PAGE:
If you tuned in to watch the premiere of American Horror Story: Coven last night, you're probably already semi-obsessed with Madame Delphine LaLaurie and Marie Laveau, played by Kathy Bates and Angela Bassett, respectively. I mean, really -- how can our television handle such fierceness? What you might not know is that LaLaurie and Laveau are based on real women from New Orleans' fascinating history. In the case of LaLaurie, at least, fiction is more sinister than truth ... but just barely.
Madame Delphine LaLaurie (nee Macarty) was born around 1775. Her first two husbands died under mysterious circumstances, and in 1825 she married her third husband, the much younger physician Leonard Louis Nicolas LaLaurie. Madame LaLaurie purchased the property at 1140 Royal Street and converted it into an extravagant mansion, managed in her own name. It was there that she held lavish parties and was known as a woman of high society. Through her marriage, she acquired ownership of her husband's slaves, but like most members of the upper class, LaLaurie didn't think the laws applied to her -- specifically the laws pertaining to treatment of slaves. Rumors began swirling that LaLaurie treated her slaves poorly, and some of them were often seen about looking frail and ragged, but how could that be when LaLaurie herself had emancipated two of her own slaves?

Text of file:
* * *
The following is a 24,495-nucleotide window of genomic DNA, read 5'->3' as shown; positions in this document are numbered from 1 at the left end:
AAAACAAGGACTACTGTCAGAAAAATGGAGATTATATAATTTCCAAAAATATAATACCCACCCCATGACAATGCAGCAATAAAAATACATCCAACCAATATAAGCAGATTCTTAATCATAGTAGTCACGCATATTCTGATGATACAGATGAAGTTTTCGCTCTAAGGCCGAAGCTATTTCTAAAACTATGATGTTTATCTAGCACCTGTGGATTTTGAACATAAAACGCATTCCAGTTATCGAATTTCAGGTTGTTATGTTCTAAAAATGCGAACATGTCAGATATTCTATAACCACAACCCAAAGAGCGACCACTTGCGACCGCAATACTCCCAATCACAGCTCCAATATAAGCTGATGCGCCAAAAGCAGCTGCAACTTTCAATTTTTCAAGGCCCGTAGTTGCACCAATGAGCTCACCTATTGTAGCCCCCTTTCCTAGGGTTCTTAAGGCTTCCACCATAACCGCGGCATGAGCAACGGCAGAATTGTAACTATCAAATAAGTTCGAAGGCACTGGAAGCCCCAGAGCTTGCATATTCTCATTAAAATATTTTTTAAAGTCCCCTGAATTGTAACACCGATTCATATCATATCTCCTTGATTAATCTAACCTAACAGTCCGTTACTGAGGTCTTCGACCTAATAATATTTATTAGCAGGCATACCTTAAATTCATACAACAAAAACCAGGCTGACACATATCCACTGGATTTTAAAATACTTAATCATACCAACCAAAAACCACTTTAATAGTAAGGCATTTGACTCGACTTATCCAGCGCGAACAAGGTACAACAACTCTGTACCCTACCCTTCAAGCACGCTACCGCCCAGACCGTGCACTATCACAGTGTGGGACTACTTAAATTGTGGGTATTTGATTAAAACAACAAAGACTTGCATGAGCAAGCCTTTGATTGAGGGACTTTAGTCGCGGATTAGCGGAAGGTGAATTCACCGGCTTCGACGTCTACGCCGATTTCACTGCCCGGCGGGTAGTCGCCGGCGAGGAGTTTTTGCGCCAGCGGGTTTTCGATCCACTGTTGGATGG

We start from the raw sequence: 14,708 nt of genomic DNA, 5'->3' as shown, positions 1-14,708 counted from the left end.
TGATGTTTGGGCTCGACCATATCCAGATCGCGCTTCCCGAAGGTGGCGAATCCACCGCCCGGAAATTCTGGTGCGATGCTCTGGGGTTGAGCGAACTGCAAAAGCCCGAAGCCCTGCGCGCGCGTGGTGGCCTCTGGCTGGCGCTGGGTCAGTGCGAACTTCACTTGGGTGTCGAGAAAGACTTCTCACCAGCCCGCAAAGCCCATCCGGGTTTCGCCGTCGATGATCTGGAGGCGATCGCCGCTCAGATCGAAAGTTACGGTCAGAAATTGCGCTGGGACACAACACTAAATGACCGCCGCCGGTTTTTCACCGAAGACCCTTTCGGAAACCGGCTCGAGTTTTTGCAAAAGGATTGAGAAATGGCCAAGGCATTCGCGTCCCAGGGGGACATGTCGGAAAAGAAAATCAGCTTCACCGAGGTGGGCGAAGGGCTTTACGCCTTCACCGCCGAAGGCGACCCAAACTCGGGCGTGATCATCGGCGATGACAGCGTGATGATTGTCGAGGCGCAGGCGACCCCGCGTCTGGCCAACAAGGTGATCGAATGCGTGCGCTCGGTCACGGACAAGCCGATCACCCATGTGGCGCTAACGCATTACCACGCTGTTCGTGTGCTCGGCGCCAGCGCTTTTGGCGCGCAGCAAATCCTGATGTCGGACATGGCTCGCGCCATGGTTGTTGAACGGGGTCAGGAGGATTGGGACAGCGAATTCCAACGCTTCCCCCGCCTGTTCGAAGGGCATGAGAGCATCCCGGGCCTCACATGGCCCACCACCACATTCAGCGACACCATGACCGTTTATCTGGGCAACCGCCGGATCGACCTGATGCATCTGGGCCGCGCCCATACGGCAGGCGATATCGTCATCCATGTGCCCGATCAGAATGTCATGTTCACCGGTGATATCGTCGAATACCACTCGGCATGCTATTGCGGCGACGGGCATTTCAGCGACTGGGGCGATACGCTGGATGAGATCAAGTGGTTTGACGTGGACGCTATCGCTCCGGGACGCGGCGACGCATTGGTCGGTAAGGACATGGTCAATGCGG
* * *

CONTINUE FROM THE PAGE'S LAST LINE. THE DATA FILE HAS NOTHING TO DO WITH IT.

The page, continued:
Sometime in 1833, one of LaLaurie's neighbors saw her chasing a young slave girl named Lia. As the story goes, Lia was brushing LaLaurie's hair when she hit a snag and enraged the Madame, who went after her with a whip. Terrified for her life, the girl ran up to the roof to escape the beating, but LaLaurie persisted until Lia fell off the roof and died. A subsequent investigation led to charges of illegal cruelty, and the LaLauries were forced to give up nine of their slaves. But they weren't done with them yet -- LaLaurie had her family members purchase the slaves at auction and return them to her service. And yet it wasn't until 1834 that the true extent of LaLaurie's house of horrors became known.